Working for a great company is one thing, but working for a great manager is a whole other story. Think about it, your manager is key when it comes to your day-to-day experience at work and if you have a great manager that makes all the difference. So, if you’re the boss, be a good one!
And if you need a little help to get there…here are nine tips that managers need to create a great work environment.
1. Your mindset should change when you become a manager
It’s likely that you became a manager by doing great work in your previous role, but now that your role has changed, so should your mindset. Keep in mind that it will take some time and adjusting to become the manager you want to be and that’s okay, but as a manager you’ll do less contributing as an individual player and more delegating and coaching.
2. Tailor your management style
It’s likely that what makes you tick is different from the individuals on your team. As a manager you need to be able to pivot and change your working style to adapt to your employees’. Know that different doesn’t mean bad and what works for one person might not for another. It’s your job to recognize and use those differences to make your team successful.
3. Structure and guidance are instilled in us.
People seek out structure. From the time we’re kids we look to grownups and older siblings for guidance and when you enter the working world you look to your manager. A manager should be the person that provides guidance, feedback, and structure for their team.
4. If you want something done right, let your team do it
Like we said earlier you need to change your mindset when you become a manager or else… you’ll become a micromanager. And typically, micromanagers become bottlenecks with a team that produces little, misses deadlines, and learns little from their leader. Micromanagers tend to have issues relinquishing control allowing their team to grow, explore, and gain confidence to succeed. So, trust that your team can get the job done and let them do it.
5. Empower your employees to lead
Even if you don’t always agree with your direct report, let them lead in their area of expertise. In order to have a productive team, the members need to feel empowered and confident that they can get the job done. Even if you’d do something differently, you need to allow your team members the room to try and see what happens. Even if they fail, that’s an opportunity to learn.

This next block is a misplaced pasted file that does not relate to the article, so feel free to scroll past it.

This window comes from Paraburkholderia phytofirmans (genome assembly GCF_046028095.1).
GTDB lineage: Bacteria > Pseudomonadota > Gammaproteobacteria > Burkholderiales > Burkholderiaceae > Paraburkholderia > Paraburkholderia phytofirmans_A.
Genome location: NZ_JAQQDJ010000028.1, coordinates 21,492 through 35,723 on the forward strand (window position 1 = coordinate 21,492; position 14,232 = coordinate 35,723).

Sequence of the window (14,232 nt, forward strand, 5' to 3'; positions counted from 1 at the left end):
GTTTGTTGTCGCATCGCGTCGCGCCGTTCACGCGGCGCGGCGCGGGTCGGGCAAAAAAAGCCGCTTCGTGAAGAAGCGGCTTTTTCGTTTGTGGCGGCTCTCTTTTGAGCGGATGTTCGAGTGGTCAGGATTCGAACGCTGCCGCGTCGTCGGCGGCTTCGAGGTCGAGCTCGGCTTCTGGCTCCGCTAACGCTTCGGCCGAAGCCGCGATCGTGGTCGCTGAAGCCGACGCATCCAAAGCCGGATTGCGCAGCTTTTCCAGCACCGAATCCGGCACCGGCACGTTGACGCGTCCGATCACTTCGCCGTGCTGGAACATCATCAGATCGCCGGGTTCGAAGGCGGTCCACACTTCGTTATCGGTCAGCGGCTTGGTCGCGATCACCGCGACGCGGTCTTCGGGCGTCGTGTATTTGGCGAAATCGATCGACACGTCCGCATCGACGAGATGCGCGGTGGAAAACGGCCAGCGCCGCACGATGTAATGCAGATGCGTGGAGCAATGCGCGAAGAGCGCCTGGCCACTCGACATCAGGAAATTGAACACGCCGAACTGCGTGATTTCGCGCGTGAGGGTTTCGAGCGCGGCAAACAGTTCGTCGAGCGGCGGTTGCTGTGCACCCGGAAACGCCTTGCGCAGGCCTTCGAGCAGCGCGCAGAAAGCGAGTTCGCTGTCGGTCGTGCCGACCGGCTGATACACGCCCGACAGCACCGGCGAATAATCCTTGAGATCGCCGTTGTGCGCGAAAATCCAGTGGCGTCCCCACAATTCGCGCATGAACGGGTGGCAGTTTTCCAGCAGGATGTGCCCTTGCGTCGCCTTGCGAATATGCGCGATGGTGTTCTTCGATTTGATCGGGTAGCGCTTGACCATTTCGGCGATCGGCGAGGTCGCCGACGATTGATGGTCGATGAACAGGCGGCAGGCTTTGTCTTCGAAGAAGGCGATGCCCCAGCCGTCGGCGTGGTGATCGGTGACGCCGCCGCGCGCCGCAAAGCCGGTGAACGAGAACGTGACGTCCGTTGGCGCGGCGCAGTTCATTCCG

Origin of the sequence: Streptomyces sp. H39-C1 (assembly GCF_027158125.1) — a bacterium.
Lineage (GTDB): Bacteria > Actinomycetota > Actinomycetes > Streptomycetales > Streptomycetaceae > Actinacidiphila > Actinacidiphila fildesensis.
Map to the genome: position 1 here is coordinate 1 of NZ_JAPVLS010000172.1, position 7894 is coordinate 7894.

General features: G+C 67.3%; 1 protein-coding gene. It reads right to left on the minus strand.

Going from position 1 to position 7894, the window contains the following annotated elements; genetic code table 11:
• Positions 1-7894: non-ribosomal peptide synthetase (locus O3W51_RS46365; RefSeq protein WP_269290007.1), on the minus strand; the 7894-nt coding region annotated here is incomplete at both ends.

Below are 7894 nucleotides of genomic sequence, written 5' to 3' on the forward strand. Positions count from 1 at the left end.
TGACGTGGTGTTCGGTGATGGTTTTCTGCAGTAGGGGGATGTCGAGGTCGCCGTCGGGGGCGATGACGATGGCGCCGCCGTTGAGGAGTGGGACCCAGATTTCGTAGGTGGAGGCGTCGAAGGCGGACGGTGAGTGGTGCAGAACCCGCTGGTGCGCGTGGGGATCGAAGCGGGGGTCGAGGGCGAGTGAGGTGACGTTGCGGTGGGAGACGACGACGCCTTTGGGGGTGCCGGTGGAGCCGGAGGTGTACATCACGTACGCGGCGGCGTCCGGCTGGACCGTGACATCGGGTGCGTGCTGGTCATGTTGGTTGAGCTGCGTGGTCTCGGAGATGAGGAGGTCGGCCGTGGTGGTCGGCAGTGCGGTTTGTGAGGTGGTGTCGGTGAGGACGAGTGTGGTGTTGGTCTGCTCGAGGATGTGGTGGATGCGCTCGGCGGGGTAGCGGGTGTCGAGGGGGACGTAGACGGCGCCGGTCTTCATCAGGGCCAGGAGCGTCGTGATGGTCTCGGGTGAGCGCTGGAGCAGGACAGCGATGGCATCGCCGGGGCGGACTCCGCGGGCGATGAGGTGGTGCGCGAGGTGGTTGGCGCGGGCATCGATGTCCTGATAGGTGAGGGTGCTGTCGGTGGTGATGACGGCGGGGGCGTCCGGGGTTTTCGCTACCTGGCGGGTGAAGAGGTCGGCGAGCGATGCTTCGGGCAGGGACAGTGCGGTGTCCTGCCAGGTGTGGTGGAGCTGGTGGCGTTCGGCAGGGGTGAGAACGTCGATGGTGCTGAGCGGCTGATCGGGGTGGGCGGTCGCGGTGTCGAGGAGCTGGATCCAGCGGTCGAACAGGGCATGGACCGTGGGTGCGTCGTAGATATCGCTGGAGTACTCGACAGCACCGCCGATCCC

6. Meet with each team member individually and often
Weekly one-on-one meetings with your direct reports are a must. As a manager you should be able to allocate 30 minutes of your time each week to each of your direct reports to know what they’re working on and if they help, what you need from them, and to let them know that they’re doing a good job. Sometimes there will be a lot to talk about in these meetings, at other times, not as much and that’s okay, but don’t cancel them! Even if there’s not a lot to talk about because you met four times this week already, it’s an opportunity to build a relationship with your team members. And having this relationship will help build trust between you (the manager) and your employees.
7. Share clear feedback
When a member of your team is doing something that needs to stop or change, your feedback should be clear. Tell them the problematic behavior, why it’s an issue, and what the expectation should be for the future. And when they make that change, let them know that you noticed.
8. Accentuate the positive
Positive feedback is more motivating than negative and if you want your team to get the job done, you should be positive. Often, people only hear about what they’re doing that’s wrong, so don’t be that kind of manager. Be positive, praise your direct reports to keep your team on the right track.
9. The sweet smell of success
As a manager you’ll be judged based on your team’s success. You should be setting your team up to achieve their goals, because their success (or failure) reflects directly on you.
Whether you’re a new manager or one that’s been leading teams for some time, this is a good reminder of what a great manager does.
Photo Courtesy of Ram V. Charey at Flickr.com